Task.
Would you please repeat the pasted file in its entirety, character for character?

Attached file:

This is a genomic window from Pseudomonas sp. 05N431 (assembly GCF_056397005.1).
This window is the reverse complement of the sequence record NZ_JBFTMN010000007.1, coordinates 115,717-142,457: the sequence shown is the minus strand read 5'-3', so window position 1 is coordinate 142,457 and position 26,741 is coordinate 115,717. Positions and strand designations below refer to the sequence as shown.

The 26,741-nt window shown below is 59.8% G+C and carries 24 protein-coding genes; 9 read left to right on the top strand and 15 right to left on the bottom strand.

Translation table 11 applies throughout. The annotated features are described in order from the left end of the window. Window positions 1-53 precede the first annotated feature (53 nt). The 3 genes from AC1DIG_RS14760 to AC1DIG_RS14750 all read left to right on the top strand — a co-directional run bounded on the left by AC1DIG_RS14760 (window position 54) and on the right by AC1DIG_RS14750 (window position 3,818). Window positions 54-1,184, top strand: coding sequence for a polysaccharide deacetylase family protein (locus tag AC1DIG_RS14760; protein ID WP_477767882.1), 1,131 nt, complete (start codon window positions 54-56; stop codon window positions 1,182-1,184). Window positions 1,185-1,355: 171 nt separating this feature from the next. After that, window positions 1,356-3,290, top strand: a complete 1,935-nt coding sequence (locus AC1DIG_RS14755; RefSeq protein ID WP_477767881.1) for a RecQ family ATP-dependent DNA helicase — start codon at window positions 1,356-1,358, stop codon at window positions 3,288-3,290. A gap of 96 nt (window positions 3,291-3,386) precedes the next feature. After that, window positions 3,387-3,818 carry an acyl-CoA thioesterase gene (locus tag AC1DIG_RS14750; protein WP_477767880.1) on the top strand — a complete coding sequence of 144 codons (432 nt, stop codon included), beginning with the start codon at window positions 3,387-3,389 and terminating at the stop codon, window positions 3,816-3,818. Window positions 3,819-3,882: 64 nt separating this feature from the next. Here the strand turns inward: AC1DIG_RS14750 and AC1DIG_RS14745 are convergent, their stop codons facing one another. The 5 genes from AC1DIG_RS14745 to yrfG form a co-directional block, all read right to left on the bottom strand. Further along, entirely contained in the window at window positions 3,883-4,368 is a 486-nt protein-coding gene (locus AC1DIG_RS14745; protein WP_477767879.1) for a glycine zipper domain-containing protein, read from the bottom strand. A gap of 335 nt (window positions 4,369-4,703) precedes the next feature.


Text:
This is a genomic window from Pseudomonas sp. 05N431 (assembly GCF_056397005.1).
This window is the reverse complement of the sequence record NZ_JBFTMN010000007.1, coordinates 115,717-142,457: the sequence shown is the minus strand read 5'-3', so window position 1 is coordinate 142,457 and position 26,741 is coordinate 115,717. Positions and strand designations below refer to the sequence as shown.

The 26,741-nt window shown below is 59.8% G+C and carries 24 protein-coding genes; 9 read left to right on the top strand and 15 right to left on the bottom strand.

Translation table 11 applies throughout. The annotated features are described in order from the left end of the window. Window positions 1-53 precede the first annotated feature (53 nt). The 3 genes from AC1DIG_RS14760 to AC1DIG_RS14750 all read left to right on the top strand — a co-directional run bounded on the left by AC1DIG_RS14760 (window position 54) and on the right by AC1DIG_RS14750 (window position 3,818). Window positions 54-1,184, top strand: coding sequence for a polysaccharide deacetylase family protein (locus tag AC1DIG_RS14760; protein ID WP_477767882.1), 1,131 nt, complete (start codon window positions 54-56; stop codon window positions 1,182-1,184). Window positions 1,185-1,355: 171 nt separating this feature from the next. After that, window positions 1,356-3,290, top strand: a complete 1,935-nt coding sequence (locus AC1DIG_RS14755; RefSeq protein ID WP_477767881.1) for a RecQ family ATP-dependent DNA helicase — start codon at window positions 1,356-1,358, stop codon at window positions 3,288-3,290. A gap of 96 nt (window positions 3,291-3,386) precedes the next feature. After that, window positions 3,387-3,818 carry an acyl-CoA thioesterase gene (locus tag AC1DIG_RS14750; protein WP_477767880.1) on the top strand — a complete coding sequence of 144 codons (432 nt, stop codon included), beginning with the start codon at window positions 3,387-3,389 and terminating at the stop codon, window positions 3,816-3,818. Window positions 3,819-3,882: 64 nt separating this feature from the next. Here the strand turns inward: AC1DIG_RS14750 and AC1DIG_RS14745 are convergent, their stop codons facing one another. The 5 genes from AC1DIG_RS14745 to yrfG form a co-directional block, all read right to left on the bottom strand. Further along, entirely contained in the window at window positions 3,883-4,368 is a 486-nt protein-coding gene (locus AC1DIG_RS14745; protein WP_477767879.1) for a glycine zipper domain-containing protein, read from the bottom strand. A gap of 335 nt (window positions 4,369-4,703) precedes the next feature.